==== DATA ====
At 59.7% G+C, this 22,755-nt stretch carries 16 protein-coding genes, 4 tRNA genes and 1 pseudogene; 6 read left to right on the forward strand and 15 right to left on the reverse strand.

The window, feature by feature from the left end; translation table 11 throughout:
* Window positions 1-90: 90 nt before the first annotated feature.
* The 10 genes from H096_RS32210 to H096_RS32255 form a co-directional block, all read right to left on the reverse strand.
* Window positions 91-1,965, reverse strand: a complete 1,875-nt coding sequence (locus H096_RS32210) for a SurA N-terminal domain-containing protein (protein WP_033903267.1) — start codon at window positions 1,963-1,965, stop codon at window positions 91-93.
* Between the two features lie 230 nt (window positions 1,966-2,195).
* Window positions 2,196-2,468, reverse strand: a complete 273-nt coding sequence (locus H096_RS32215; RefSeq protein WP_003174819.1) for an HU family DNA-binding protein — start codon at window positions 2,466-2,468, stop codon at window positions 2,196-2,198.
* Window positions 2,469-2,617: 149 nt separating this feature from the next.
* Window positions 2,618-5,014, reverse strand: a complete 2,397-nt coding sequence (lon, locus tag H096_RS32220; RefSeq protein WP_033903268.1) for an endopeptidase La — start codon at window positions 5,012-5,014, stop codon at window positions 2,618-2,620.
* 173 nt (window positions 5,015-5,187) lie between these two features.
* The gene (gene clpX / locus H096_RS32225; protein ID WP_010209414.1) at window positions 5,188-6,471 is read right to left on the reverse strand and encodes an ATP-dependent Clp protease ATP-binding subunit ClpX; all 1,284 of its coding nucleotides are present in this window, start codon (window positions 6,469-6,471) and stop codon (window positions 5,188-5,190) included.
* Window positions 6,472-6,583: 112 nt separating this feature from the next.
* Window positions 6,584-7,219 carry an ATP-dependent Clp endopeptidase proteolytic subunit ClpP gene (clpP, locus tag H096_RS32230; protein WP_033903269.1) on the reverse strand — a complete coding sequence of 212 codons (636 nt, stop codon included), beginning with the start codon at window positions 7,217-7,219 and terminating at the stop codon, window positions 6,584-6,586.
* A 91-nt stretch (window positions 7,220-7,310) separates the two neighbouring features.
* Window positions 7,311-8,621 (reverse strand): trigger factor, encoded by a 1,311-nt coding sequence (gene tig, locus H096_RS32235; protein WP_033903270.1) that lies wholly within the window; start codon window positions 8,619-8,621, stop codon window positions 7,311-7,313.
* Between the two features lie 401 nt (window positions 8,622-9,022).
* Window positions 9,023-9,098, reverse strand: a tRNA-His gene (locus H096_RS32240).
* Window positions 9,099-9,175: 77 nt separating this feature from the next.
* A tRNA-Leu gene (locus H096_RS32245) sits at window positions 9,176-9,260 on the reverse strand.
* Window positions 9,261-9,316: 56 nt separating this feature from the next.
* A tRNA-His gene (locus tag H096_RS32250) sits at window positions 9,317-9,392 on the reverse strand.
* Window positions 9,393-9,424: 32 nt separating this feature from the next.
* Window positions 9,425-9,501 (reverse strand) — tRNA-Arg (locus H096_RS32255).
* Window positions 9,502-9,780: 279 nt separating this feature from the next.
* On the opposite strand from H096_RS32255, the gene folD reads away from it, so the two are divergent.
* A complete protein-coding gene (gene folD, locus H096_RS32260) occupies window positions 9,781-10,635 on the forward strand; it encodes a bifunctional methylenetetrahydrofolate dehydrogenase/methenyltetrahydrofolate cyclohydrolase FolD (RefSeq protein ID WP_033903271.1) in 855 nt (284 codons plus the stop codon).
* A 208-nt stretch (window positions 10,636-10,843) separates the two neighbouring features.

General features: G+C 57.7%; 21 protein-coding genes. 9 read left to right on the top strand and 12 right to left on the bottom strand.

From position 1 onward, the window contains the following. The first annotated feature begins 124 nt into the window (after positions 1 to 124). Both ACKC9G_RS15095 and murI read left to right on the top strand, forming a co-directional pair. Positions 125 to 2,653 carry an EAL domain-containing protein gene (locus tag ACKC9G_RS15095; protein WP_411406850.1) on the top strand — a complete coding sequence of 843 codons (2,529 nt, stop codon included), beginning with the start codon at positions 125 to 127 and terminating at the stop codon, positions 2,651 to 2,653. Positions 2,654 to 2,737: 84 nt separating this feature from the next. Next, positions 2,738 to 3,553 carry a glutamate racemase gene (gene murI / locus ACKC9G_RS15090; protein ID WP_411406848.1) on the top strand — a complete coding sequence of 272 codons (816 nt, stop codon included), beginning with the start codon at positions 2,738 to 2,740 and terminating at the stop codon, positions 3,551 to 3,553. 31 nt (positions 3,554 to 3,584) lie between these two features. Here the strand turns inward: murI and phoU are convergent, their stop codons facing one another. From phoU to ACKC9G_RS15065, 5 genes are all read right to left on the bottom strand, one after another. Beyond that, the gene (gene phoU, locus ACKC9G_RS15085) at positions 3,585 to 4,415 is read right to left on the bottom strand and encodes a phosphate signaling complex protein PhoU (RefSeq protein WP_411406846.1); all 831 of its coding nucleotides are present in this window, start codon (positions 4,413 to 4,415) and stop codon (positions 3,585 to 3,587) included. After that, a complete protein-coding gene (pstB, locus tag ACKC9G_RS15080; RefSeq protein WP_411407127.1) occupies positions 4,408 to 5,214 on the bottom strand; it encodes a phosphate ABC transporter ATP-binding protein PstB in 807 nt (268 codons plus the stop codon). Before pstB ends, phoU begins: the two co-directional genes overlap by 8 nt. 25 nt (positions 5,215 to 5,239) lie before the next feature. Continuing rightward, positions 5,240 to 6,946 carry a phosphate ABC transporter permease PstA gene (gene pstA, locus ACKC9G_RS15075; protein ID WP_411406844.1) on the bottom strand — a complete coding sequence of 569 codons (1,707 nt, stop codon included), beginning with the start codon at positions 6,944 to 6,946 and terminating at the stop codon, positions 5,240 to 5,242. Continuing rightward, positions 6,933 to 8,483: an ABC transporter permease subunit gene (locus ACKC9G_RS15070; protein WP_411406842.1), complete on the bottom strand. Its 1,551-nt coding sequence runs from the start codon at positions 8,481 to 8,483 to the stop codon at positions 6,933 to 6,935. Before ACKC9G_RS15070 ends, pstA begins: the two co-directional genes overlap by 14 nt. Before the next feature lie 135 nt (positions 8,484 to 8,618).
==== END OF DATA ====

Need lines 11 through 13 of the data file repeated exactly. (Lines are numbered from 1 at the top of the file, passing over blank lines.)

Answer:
* The gene (gene clpX / locus H096_RS32225; protein ID WP_010209414.1) at window positions 5,188-6,471 is read right to left on the reverse strand and encodes an ATP-dependent Clp protease ATP-binding subunit ClpX; all 1,284 of its coding nucleotides are present in this window, start codon (window positions 6,469-6,471) and stop codon (window positions 5,188-5,190) included.
* Window positions 6,472-6,583: 112 nt separating this feature from the next.
* Window positions 6,584-7,219 carry an ATP-dependent Clp endopeptidase proteolytic subunit ClpP gene (clpP, locus tag H096_RS32230; protein WP_033903269.1) on the reverse strand — a complete coding sequence of 212 codons (636 nt, stop codon included), beginning with the start codon at window positions 7,217-7,219 and terminating at the stop codon, window positions 6,584-6,586.